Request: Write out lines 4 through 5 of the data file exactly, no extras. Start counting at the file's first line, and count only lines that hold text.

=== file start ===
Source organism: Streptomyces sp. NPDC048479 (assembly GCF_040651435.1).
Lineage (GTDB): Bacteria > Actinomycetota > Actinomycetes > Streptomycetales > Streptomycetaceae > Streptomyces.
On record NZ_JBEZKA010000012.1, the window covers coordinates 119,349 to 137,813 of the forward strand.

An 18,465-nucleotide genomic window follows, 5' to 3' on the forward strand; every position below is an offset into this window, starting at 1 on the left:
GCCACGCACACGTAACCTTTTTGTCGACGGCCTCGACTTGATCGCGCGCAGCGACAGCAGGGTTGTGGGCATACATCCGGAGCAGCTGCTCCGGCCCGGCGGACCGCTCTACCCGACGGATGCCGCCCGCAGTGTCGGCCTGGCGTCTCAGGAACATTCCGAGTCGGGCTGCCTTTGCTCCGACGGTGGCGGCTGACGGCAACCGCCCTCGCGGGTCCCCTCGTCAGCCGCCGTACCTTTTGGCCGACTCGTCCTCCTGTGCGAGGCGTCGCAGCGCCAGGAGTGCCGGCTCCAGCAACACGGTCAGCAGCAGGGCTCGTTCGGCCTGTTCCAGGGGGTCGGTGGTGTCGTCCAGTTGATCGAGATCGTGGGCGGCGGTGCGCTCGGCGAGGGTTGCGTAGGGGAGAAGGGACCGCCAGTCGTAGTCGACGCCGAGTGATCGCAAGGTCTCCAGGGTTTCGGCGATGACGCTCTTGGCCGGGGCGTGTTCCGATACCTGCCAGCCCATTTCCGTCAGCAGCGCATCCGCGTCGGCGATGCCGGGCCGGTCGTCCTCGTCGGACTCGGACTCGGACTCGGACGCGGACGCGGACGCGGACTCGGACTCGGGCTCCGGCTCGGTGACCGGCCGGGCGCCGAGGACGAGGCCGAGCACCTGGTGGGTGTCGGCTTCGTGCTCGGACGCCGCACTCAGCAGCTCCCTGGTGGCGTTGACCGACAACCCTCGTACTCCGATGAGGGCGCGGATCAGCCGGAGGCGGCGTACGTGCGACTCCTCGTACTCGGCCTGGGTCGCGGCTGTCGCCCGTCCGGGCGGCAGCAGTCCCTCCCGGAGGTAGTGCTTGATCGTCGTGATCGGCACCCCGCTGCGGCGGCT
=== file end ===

An 18,465-nucleotide genomic window follows, 5' to 3' on the forward strand; every position below is an offset into this window, starting at 1 on the left:
GCCACGCACACGTAACCTTTTTGTCGACGGCCTCGACTTGATCGCGCGCAGCGACAGCAGGGTTGTGGGCATACATCCGGAGCAGCTGCTCCGGCCCGGCGGACCGCTCTACCCGACGGATGCCGCCCGCAGTGTCGGCCTGGCGTCTCAGGAACATTCCGAGTCGGGCTGCCTTTGCTCCGACGGTGGCGGCTGACGGCAACCGCCCTCGCGGGTCCCCTCGTCAGCCGCCGTACCTTTTGGCCGACTCGTCCTCCTGTGCGAGGCGTCGCAGCGCCAGGAGTGCCGGCTCCAGCAACACGGTCAGCAGCAGGGCTCGTTCGGCCTGTTCCAGGGGGTCGGTGGTGTCGTCCAGTTGATCGAGATCGTGGGCGGCGGTGCGCTCGGCGAGGGTTGCGTAGGGGAGAAGGGACCGCCAGTCGTAGTCGACGCCGAGTGATCGCAAGGTCTCCAGGGTTTCGGCGATGACGCTCTTGGCCGGGGCGTGTTCCGATACCTGCCAGCCCATTTCCGTCAGCAGCGCATCCGCGTCGGCGATGCCGGGCCGGTCGTCCTCGTCGGACTCGGACTCGGACTCGGACGCGGACGCGGACGCGGACTCGGACTCGGGCTCCGGCTCGGTGACCGGCCGGGCGCCGAGGACGAGGCCGAGCACCTGGTGGGTGTCGGCTTCGTGCTCGGACGCCGCACTCAGCAGCTCCCTGGTGGCGTTGACCGACAACCCTCGTACTCCGATGAGGGCGCGGATCAGCCGGAGGCGGCGTACGTGCGACTCCTCGTACTCGGCCTGGGTCGCGGCTGTCGCCCGTCCGGGCGGCAGCAGTCCCTCCCGGAGGTAGTGCTTGATCGTCGTGATCGGCACCCCGCTGCGGCGGCT